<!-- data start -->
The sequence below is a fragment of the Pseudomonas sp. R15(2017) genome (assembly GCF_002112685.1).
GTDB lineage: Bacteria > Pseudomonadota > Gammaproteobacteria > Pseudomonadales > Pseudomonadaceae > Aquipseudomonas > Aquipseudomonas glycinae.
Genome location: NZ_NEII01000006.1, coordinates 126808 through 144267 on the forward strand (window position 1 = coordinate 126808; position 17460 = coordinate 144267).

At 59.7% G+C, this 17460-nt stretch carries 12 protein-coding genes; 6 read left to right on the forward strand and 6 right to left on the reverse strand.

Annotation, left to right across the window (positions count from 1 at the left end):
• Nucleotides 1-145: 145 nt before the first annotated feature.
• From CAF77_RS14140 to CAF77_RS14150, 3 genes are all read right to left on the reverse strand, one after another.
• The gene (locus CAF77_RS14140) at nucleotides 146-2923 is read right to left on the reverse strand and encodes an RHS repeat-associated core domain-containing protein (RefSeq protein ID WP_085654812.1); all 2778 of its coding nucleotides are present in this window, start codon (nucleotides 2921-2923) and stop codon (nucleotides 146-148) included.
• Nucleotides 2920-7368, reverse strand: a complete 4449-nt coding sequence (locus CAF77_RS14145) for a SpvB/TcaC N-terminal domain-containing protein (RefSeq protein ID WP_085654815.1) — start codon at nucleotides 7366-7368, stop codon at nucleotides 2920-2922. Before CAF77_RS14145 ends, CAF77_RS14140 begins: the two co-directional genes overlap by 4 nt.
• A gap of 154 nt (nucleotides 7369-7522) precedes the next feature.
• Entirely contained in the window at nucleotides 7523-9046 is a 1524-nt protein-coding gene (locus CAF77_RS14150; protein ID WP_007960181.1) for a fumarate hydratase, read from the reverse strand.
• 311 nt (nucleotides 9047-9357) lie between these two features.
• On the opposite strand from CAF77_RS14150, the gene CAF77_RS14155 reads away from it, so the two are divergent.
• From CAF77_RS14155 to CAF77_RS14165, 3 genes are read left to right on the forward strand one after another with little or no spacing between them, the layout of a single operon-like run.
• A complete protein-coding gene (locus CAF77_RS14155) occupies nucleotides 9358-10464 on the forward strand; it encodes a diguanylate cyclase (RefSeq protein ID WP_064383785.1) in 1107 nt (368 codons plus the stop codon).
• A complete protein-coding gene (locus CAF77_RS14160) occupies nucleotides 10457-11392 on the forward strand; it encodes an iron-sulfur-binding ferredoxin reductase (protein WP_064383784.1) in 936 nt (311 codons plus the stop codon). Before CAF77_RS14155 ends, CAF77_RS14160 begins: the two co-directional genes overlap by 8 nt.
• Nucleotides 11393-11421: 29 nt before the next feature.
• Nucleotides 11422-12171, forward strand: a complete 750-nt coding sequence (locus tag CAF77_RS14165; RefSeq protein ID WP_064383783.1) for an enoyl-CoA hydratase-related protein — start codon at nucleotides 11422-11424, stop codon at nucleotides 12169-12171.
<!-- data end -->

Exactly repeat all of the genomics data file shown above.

The sequence below is a fragment of the Pseudomonas sp. R15(2017) genome (assembly GCF_002112685.1).
GTDB lineage: Bacteria > Pseudomonadota > Gammaproteobacteria > Pseudomonadales > Pseudomonadaceae > Aquipseudomonas > Aquipseudomonas glycinae.
Genome location: NZ_NEII01000006.1, coordinates 126808 through 144267 on the forward strand (window position 1 = coordinate 126808; position 17460 = coordinate 144267).

At 59.7% G+C, this 17460-nt stretch carries 12 protein-coding genes; 6 read left to right on the forward strand and 6 right to left on the reverse strand.

Annotation, left to right across the window (positions count from 1 at the left end):
• Nucleotides 1-145: 145 nt before the first annotated feature.
• From CAF77_RS14140 to CAF77_RS14150, 3 genes are all read right to left on the reverse strand, one after another.
• The gene (locus CAF77_RS14140) at nucleotides 146-2923 is read right to left on the reverse strand and encodes an RHS repeat-associated core domain-containing protein (RefSeq protein ID WP_085654812.1); all 2778 of its coding nucleotides are present in this window, start codon (nucleotides 2921-2923) and stop codon (nucleotides 146-148) included.
• Nucleotides 2920-7368, reverse strand: a complete 4449-nt coding sequence (locus CAF77_RS14145) for a SpvB/TcaC N-terminal domain-containing protein (RefSeq protein ID WP_085654815.1) — start codon at nucleotides 7366-7368, stop codon at nucleotides 2920-2922. Before CAF77_RS14145 ends, CAF77_RS14140 begins: the two co-directional genes overlap by 4 nt.
• A gap of 154 nt (nucleotides 7369-7522) precedes the next feature.
• Entirely contained in the window at nucleotides 7523-9046 is a 1524-nt protein-coding gene (locus CAF77_RS14150; protein ID WP_007960181.1) for a fumarate hydratase, read from the reverse strand.
• 311 nt (nucleotides 9047-9357) lie between these two features.
• On the opposite strand from CAF77_RS14150, the gene CAF77_RS14155 reads away from it, so the two are divergent.
• From CAF77_RS14155 to CAF77_RS14165, 3 genes are read left to right on the forward strand one after another with little or no spacing between them, the layout of a single operon-like run.
• A complete protein-coding gene (locus CAF77_RS14155) occupies nucleotides 9358-10464 on the forward strand; it encodes a diguanylate cyclase (RefSeq protein ID WP_064383785.1) in 1107 nt (368 codons plus the stop codon).
• A complete protein-coding gene (locus CAF77_RS14160) occupies nucleotides 10457-11392 on the forward strand; it encodes an iron-sulfur-binding ferredoxin reductase (protein WP_064383784.1) in 936 nt (311 codons plus the stop codon). Before CAF77_RS14155 ends, CAF77_RS14160 begins: the two co-directional genes overlap by 8 nt.
• Nucleotides 11393-11421: 29 nt before the next feature.
• Nucleotides 11422-12171, forward strand: a complete 750-nt coding sequence (locus tag CAF77_RS14165; RefSeq protein ID WP_064383783.1) for an enoyl-CoA hydratase-related protein — start codon at nucleotides 11422-11424, stop codon at nucleotides 12169-12171.